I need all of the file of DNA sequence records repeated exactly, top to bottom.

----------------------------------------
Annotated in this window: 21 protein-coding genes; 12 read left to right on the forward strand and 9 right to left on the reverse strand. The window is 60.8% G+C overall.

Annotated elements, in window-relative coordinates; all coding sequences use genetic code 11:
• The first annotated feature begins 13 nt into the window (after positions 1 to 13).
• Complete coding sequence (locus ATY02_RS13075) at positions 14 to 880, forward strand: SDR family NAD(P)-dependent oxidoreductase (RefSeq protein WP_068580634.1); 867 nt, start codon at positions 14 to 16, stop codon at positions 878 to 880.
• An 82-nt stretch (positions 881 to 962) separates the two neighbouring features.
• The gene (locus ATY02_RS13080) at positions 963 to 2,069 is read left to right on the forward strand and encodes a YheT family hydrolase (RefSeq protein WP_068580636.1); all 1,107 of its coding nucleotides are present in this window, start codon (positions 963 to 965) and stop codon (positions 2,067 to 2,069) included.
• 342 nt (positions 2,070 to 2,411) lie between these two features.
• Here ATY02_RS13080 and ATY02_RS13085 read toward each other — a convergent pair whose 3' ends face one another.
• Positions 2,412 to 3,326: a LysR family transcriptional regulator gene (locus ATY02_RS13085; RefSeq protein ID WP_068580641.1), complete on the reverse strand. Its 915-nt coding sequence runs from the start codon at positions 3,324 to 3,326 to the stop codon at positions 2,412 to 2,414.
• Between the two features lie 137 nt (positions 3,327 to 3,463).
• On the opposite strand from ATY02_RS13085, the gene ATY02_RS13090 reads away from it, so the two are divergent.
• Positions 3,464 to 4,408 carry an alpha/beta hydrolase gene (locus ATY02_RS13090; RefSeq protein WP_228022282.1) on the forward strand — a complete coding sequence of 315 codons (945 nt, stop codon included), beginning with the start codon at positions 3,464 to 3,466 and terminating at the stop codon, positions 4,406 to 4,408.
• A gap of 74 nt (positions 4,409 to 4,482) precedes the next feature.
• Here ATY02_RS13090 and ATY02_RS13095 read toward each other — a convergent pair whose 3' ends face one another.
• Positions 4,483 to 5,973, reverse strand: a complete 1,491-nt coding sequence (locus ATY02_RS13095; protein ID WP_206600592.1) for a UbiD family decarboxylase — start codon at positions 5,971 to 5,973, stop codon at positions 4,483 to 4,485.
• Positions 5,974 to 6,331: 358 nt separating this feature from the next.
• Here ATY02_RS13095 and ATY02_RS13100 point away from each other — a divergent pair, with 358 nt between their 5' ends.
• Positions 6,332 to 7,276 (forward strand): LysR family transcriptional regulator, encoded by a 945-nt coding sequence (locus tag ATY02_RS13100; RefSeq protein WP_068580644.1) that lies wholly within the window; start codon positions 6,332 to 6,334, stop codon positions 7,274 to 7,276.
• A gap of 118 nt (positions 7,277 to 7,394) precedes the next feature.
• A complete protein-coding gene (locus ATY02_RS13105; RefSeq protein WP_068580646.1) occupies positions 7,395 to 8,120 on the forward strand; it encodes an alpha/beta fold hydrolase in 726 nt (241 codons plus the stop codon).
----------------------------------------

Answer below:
Annotated in this window: 21 protein-coding genes; 12 read left to right on the forward strand and 9 right to left on the reverse strand. The window is 60.8% G+C overall.

Annotated elements, in window-relative coordinates; all coding sequences use genetic code 11:
• The first annotated feature begins 13 nt into the window (after positions 1 to 13).
• Complete coding sequence (locus ATY02_RS13075) at positions 14 to 880, forward strand: SDR family NAD(P)-dependent oxidoreductase (RefSeq protein WP_068580634.1); 867 nt, start codon at positions 14 to 16, stop codon at positions 878 to 880.
• An 82-nt stretch (positions 881 to 962) separates the two neighbouring features.
• The gene (locus ATY02_RS13080) at positions 963 to 2,069 is read left to right on the forward strand and encodes a YheT family hydrolase (RefSeq protein WP_068580636.1); all 1,107 of its coding nucleotides are present in this window, start codon (positions 963 to 965) and stop codon (positions 2,067 to 2,069) included.
• 342 nt (positions 2,070 to 2,411) lie between these two features.
• Here ATY02_RS13080 and ATY02_RS13085 read toward each other — a convergent pair whose 3' ends face one another.
• Positions 2,412 to 3,326: a LysR family transcriptional regulator gene (locus ATY02_RS13085; RefSeq protein ID WP_068580641.1), complete on the reverse strand. Its 915-nt coding sequence runs from the start codon at positions 3,324 to 3,326 to the stop codon at positions 2,412 to 2,414.
• Between the two features lie 137 nt (positions 3,327 to 3,463).
• On the opposite strand from ATY02_RS13085, the gene ATY02_RS13090 reads away from it, so the two are divergent.
• Positions 3,464 to 4,408 carry an alpha/beta hydrolase gene (locus ATY02_RS13090; RefSeq protein WP_228022282.1) on the forward strand — a complete coding sequence of 315 codons (945 nt, stop codon included), beginning with the start codon at positions 3,464 to 3,466 and terminating at the stop codon, positions 4,406 to 4,408.
• A gap of 74 nt (positions 4,409 to 4,482) precedes the next feature.
• Here ATY02_RS13090 and ATY02_RS13095 read toward each other — a convergent pair whose 3' ends face one another.
• Positions 4,483 to 5,973, reverse strand: a complete 1,491-nt coding sequence (locus ATY02_RS13095; protein ID WP_206600592.1) for a UbiD family decarboxylase — start codon at positions 5,971 to 5,973, stop codon at positions 4,483 to 4,485.
• Positions 5,974 to 6,331: 358 nt separating this feature from the next.
• Here ATY02_RS13095 and ATY02_RS13100 point away from each other — a divergent pair, with 358 nt between their 5' ends.
• Positions 6,332 to 7,276 (forward strand): LysR family transcriptional regulator, encoded by a 945-nt coding sequence (locus tag ATY02_RS13100; RefSeq protein WP_068580644.1) that lies wholly within the window; start codon positions 6,332 to 6,334, stop codon positions 7,274 to 7,276.
• A gap of 118 nt (positions 7,277 to 7,394) precedes the next feature.
• A complete protein-coding gene (locus ATY02_RS13105; RefSeq protein WP_068580646.1) occupies positions 7,395 to 8,120 on the forward strand; it encodes an alpha/beta fold hydrolase in 726 nt (241 codons plus the stop codon).